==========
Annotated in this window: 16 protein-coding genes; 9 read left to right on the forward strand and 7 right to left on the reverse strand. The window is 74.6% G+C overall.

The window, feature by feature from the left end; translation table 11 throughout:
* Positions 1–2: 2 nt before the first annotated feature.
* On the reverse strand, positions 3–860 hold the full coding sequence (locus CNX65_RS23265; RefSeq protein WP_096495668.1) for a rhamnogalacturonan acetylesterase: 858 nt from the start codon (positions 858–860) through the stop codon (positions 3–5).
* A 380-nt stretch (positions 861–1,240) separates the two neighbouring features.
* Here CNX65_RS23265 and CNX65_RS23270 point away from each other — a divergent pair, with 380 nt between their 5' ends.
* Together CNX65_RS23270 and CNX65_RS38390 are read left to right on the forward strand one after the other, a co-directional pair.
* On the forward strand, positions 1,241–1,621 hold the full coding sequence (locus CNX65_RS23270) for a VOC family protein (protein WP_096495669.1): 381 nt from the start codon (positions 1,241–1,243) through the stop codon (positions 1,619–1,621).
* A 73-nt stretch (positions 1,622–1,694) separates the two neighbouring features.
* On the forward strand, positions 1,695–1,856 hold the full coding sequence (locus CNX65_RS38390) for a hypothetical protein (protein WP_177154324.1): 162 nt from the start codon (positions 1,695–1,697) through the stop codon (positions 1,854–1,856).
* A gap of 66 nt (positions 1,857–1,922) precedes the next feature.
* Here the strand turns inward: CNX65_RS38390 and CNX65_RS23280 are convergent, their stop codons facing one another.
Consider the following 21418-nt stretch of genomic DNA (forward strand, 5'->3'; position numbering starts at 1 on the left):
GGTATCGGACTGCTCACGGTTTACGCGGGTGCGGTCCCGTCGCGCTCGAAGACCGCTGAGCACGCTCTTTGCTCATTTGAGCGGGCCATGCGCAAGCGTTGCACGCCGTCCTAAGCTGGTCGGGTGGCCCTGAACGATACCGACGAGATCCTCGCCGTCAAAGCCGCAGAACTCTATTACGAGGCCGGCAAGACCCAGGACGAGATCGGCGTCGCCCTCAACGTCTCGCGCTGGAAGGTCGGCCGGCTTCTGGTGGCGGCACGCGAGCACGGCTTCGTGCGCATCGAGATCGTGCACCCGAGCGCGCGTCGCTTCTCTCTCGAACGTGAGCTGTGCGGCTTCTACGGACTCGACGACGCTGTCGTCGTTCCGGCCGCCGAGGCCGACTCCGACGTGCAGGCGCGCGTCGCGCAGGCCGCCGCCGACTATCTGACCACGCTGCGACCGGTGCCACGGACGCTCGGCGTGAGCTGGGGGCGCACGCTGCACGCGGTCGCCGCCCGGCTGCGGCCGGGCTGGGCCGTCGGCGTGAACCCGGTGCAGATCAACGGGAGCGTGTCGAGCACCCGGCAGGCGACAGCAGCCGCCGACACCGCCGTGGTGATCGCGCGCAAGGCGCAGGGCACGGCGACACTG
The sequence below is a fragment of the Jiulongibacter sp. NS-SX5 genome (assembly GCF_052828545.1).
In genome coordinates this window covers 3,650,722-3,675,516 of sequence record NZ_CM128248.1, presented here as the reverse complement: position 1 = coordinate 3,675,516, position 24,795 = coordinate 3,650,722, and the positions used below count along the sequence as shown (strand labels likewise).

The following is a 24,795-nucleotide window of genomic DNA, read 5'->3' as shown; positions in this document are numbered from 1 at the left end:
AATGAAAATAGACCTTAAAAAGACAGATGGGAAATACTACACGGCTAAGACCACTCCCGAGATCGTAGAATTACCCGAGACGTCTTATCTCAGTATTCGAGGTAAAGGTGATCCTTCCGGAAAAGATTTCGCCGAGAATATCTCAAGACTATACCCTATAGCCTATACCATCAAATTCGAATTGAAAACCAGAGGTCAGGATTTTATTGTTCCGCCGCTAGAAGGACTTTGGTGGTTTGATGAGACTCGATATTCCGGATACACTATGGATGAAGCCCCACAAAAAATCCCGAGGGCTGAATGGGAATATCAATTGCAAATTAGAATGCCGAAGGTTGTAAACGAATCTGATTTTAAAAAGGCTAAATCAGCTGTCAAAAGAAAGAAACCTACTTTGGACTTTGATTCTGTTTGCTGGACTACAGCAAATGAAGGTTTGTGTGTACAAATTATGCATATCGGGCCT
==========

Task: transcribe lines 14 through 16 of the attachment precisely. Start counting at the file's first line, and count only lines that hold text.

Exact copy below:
GGTATCGGACTGCTCACGGTTTACGCGGGTGCGGTCCCGTCGCGCTCGAAGACCGCTGAGCACGCTCTTTGCTCATTTGAGCGGGCCATGCGCAAGCGTTGCACGCCGTCCTAAGCTGGTCGGGTGGCCCTGAACGATACCGACGAGATCCTCGCCGTCAAAGCCGCAGAACTCTATTACGAGGCCGGCAAGACCCAGGACGAGATCGGCGTCGCCCTCAACGTCTCGCGCTGGAAGGTCGGCCGGCTTCTGGTGGCGGCACGCGAGCACGGCTTCGTGCGCATCGAGATCGTGCACCCGAGCGCGCGTCGCTTCTCTCTCGAACGTGAGCTGTGCGGCTTCTACGGACTCGACGACGCTGTCGTCGTTCCGGCCGCCGAGGCCGACTCCGACGTGCAGGCGCGCGTCGCGCAGGCCGCCGCCGACTATCTGACCACGCTGCGACCGGTGCCACGGACGCTCGGCGTGAGCTGGGGGCGCACGCTGCACGCGGTCGCCGCCCGGCTGCGGCCGGGCTGGGCCGTCGGCGTGAACCCGGTGCAGATCAACGGGAGCGTGTCGAGCACCCGGCAGGCGACAGCAGCCGCCGACACCGCCGTGGTGATCGCGCGCAAGGCGCAGGGCACGGCGACACTG
The sequence below is a fragment of the Jiulongibacter sp. NS-SX5 genome (assembly GCF_052828545.1).
In genome coordinates this window covers 3,650,722-3,675,516 of sequence record NZ_CM128248.1, presented here as the reverse complement: position 1 = coordinate 3,675,516, position 24,795 = coordinate 3,650,722, and the positions used below count along the sequence as shown (strand labels likewise).